While these days he lives in London, Ron Arad—the world-renowned industrial designer, artist, and architect whose work spans everything from jewelry to what will soon become Israel’s tallest tower—rarely stays away from his birthplace of Tel Aviv for long. The master of modern design takes us inside his hometown.
How would you describe Tel Aviv?
There are two types of cities: There’s the city you go to, and you meet the locals, and they apologize, saying, “Oh, of course, it’s not like London.” And then there are places where people enjoy their city and they just want to share it with you. Tel Aviv is that second type of city.
There’s a phrase in Hebrew—Yihiye B’seder—that means “It will be okay.” Tel Aviv is in a bit of an optimistic bubble. The Middle East is not a very, shall I say, peaceful place. But in Tel Aviv, it’s very easy to go to nice galleries and sit in lovely cafés and meet wonderful people, almost forgetting that not far from there, things aren’t quite sorted out.
Where do you go to meet those wonderful people?
There’s an amazing new complex called Romano that used to be a market for fabrics and things. [Chef] Eyal Shani took it over and turned it into a place that’s thriving. I don’t know how the people who hang out there go to work the next morning.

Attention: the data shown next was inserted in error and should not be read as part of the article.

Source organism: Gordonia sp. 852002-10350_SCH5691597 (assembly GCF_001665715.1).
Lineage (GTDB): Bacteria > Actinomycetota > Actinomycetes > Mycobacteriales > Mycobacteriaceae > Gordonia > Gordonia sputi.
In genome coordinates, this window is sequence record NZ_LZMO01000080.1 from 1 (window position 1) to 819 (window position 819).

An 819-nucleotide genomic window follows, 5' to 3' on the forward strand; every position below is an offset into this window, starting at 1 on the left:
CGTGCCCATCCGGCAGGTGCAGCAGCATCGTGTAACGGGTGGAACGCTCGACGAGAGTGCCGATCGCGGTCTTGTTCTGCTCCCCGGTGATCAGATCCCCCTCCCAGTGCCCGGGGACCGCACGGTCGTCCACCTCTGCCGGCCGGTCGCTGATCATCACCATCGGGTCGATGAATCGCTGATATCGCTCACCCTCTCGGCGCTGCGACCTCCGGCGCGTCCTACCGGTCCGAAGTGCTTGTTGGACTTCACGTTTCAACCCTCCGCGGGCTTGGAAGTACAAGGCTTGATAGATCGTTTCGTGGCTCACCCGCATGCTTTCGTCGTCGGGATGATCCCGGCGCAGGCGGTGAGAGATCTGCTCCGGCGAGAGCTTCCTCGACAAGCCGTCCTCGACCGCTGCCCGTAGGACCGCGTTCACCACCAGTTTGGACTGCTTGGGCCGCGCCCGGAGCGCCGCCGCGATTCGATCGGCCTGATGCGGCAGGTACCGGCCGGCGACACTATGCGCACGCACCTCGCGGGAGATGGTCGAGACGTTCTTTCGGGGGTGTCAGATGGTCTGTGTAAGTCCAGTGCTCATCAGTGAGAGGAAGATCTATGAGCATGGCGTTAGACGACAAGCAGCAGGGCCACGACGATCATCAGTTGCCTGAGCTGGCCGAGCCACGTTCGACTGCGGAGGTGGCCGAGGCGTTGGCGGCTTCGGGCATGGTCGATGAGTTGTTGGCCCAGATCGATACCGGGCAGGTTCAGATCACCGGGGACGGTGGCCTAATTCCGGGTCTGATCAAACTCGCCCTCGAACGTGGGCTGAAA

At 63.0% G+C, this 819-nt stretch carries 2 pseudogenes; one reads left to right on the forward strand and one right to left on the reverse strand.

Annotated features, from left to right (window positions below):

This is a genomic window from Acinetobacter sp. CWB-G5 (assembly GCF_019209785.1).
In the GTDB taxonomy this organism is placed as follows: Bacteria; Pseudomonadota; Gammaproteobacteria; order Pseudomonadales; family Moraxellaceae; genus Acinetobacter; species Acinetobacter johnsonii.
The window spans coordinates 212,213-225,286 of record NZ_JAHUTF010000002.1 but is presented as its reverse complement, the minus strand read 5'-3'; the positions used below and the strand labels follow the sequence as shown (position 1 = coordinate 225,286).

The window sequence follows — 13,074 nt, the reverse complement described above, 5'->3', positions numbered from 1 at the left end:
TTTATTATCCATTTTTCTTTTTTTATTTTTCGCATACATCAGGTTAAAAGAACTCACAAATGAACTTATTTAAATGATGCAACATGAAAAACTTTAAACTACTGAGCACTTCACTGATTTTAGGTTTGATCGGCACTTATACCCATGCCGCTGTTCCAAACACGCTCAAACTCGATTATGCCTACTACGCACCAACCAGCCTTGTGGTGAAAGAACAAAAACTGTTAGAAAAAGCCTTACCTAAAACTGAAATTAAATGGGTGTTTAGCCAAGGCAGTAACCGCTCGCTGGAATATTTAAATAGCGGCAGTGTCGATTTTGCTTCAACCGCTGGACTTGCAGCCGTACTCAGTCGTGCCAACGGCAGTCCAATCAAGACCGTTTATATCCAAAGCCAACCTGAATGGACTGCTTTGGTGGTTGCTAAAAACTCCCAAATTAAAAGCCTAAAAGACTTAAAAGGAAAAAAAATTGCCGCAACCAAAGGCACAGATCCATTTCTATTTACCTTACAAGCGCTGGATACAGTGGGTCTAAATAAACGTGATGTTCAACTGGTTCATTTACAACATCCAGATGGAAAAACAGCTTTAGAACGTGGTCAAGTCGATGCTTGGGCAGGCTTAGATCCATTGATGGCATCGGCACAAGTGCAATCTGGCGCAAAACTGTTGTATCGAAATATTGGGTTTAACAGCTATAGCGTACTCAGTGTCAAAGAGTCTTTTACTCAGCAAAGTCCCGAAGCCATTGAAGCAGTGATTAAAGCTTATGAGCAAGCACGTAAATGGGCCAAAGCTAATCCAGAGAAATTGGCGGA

What’s your go-to cocktail spot?
One of my favorite bars is called Lucifer. You sit in the bar, and there are three screens with cameras that show you what’s happening randomly on the street outside. It’s like watching an aquarium.
Which galleries are on your short list?
Dvir Gallery, Sommer Contemporary Art, the Alon Segev Gallery, and the Chelouche Gallery are all must-visit galleries. And, of course, Gordon Gallery, where I had my last show in Israel. Actually, it was also my first gallery show in Tel Aviv. . .
Where do you go for an escape?
The Montefiore Hotel is my favorite hotel in the world. When you go there, they don’t ask you for your passport or credit card. They say, “Hi. Good to see you.”